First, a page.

Court Confirms FPPC's Authority to Punish Public Agencies That Spend Undisclosed Public Money to Influence Voters at Elections
California Trial Court Rules on Campaign-Related Public Spending
Government agencies must disclose their spending of public money to influence voters in passing or opposing measures, or advocating for election or defeat of a candidate, a court said in upholding Fair Political Practices Commission regulations.
While several California Supreme Court decisions already make it unlawful for local agencies to spend public money to promote a partisan position in an election campaign, the Dec. 14 ruling from the Los Angeles County Superior Court upholds the FPPC’s authority to enforce State regulations that require public agencies to report and disclose this campaign-related public spending. The FPPC has since stated that it will prioritize cracking down on undisclosed public spending for advocacy in elections, and that it will seek to expand its powers to enforce these public spending laws.
The California State Association of Counties and California School Boards Association sought to invalidate two FPPC regulations thereby preventing the FPPC from enforcing them. The first regulation is a reporting requirement that requires government agencies to disclose expenditures of public money used to influence voters in passing or opposing measures, or advocating for the election or defeat of a candidate. The second regulation prohibits government agencies from using public funds to “mass mail” campaign materials that relate to passing or opposing measures, or advocating for election or defeat of a candidate, to voters.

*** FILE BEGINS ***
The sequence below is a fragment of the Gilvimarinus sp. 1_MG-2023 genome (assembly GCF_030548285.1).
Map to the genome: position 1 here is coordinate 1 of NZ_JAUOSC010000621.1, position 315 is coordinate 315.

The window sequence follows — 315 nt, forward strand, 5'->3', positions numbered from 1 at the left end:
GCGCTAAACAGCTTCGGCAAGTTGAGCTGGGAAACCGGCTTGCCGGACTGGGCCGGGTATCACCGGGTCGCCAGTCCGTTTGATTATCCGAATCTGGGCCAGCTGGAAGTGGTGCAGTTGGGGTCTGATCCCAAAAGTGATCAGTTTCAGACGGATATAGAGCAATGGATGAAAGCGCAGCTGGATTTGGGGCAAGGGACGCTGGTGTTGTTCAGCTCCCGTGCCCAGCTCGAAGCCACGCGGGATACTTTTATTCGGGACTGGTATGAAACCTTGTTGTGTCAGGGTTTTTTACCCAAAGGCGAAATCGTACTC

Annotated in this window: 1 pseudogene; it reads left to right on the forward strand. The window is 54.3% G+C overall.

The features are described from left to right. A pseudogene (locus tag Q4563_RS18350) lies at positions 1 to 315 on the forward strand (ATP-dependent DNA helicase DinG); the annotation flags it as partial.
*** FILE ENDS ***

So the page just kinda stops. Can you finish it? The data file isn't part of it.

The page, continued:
The lawsuit alleged that the FPPC lacked authority under the Political Reform Act of 1974 to enact and enforce these two regulations. The court disagreed, holding that the FPPC validly enacted both of these regulations consistent with the purposes of the PRA to require disclosure of expenditures in election campaigns and to restrict public money from being spent in political campaigns. The petitioners also argued that the regulations were too vague to enforce. The court declined to overturn the first regulation because the FPPC had not yet attempted to enforce it. However, the court ruled that the associations failed to show the second regulation was too vague to enforce.
This decision came from a lower court and is likely to be appealed.
It is noted that this case was decided in the context of the landmark $1.35 million settlement between Los Angeles County, the FPPC and the Howard Jarvis Taxpayers’ Association who alleged, based upon these and other FPPC regulations, that the County impermissibly made public expenditures to support campaign activities related to 2017 County Measure “H”.
BB&K Associate William Shepherd co-authored this Legal Alert.
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